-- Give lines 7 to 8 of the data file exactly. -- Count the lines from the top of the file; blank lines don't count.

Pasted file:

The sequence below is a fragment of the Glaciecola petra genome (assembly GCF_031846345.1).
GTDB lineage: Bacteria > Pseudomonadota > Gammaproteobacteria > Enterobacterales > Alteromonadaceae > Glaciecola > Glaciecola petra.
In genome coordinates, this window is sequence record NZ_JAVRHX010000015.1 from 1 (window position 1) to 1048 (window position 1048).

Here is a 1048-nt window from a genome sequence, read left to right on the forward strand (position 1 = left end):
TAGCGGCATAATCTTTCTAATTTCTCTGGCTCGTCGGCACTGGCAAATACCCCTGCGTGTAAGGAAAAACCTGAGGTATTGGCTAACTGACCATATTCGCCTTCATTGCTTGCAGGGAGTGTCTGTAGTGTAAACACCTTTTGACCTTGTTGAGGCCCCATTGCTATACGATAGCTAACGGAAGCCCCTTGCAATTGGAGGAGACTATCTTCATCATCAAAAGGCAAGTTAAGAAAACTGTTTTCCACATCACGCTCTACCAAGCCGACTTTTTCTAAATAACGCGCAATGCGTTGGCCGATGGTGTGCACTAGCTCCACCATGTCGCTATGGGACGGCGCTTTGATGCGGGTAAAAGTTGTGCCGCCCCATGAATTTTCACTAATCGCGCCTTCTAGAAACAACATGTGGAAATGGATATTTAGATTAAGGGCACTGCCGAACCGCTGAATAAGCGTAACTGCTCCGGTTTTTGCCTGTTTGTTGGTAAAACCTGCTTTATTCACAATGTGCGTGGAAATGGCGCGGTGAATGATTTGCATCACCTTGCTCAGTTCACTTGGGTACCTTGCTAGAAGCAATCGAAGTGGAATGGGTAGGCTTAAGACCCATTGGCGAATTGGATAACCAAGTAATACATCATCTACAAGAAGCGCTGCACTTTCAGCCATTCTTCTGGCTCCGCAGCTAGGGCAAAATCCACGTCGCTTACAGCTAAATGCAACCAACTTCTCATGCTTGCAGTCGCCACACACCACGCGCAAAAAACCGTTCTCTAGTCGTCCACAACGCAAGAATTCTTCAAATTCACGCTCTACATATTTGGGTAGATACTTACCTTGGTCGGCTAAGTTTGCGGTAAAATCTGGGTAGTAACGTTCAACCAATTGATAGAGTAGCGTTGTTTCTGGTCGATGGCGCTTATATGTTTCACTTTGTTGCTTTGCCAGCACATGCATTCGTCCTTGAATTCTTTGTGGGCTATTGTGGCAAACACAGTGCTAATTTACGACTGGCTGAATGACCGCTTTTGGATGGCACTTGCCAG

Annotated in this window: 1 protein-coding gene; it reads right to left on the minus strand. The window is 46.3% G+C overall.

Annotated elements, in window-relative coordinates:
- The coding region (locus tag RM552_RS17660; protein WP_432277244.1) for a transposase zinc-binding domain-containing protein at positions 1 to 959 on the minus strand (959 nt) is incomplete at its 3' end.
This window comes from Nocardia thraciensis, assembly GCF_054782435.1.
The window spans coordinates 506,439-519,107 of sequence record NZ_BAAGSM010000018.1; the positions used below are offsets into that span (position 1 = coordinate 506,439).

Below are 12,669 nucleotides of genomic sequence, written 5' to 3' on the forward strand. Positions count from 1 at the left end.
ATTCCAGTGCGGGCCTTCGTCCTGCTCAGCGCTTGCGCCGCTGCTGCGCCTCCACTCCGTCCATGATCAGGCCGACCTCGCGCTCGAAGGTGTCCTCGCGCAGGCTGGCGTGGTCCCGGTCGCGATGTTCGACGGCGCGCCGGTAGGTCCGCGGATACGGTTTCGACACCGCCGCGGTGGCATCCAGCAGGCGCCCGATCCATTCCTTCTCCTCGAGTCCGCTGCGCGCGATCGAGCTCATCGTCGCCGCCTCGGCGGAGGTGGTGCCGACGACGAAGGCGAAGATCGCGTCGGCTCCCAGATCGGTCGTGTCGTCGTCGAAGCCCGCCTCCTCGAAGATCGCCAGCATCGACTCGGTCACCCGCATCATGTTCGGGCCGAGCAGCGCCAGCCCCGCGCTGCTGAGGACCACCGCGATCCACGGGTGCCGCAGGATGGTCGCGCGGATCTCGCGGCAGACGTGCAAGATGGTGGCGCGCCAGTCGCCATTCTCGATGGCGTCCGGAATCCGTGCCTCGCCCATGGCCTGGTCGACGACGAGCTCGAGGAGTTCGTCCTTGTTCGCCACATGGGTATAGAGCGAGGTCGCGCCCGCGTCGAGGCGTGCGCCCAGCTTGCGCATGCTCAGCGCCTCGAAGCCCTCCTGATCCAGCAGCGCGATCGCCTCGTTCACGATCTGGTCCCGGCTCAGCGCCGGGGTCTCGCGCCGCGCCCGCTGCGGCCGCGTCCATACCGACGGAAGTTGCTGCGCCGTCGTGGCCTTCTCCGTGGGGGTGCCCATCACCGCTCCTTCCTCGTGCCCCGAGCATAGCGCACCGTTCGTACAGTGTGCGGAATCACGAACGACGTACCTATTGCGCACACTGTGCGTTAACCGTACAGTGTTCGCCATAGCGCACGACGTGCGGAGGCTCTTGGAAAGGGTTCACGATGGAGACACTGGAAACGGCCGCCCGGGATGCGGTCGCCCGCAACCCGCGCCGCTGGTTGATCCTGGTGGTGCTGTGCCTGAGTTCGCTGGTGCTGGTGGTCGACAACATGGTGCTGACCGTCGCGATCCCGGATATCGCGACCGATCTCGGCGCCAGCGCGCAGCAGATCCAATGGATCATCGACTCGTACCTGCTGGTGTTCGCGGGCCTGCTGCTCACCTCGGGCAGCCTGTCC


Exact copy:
Annotated elements, in window-relative coordinates:
- The coding region (locus tag RM552_RS17660; protein WP_432277244.1) for a transposase zinc-binding domain-containing protein at positions 1 to 959 on the minus strand (959 nt) is incomplete at its 3' end.